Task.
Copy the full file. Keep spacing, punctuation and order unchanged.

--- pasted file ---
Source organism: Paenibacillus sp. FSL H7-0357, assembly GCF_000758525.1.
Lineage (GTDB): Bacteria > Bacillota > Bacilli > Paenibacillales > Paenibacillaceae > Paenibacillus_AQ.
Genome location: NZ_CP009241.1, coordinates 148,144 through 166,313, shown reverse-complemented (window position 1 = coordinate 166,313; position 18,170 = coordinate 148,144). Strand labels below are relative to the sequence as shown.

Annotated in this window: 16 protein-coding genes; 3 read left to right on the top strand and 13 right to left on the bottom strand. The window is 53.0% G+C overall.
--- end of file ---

Source organism: Paenibacillus sp. FSL H7-0357, assembly GCF_000758525.1.
Lineage (GTDB): Bacteria > Bacillota > Bacilli > Paenibacillales > Paenibacillaceae > Paenibacillus_AQ.
Genome location: NZ_CP009241.1, coordinates 148,144 through 166,313, shown reverse-complemented (window position 1 = coordinate 166,313; position 18,170 = coordinate 148,144). Strand labels below are relative to the sequence as shown.

Annotated in this window: 16 protein-coding genes; 3 read left to right on the top strand and 13 right to left on the bottom strand. The window is 53.0% G+C overall.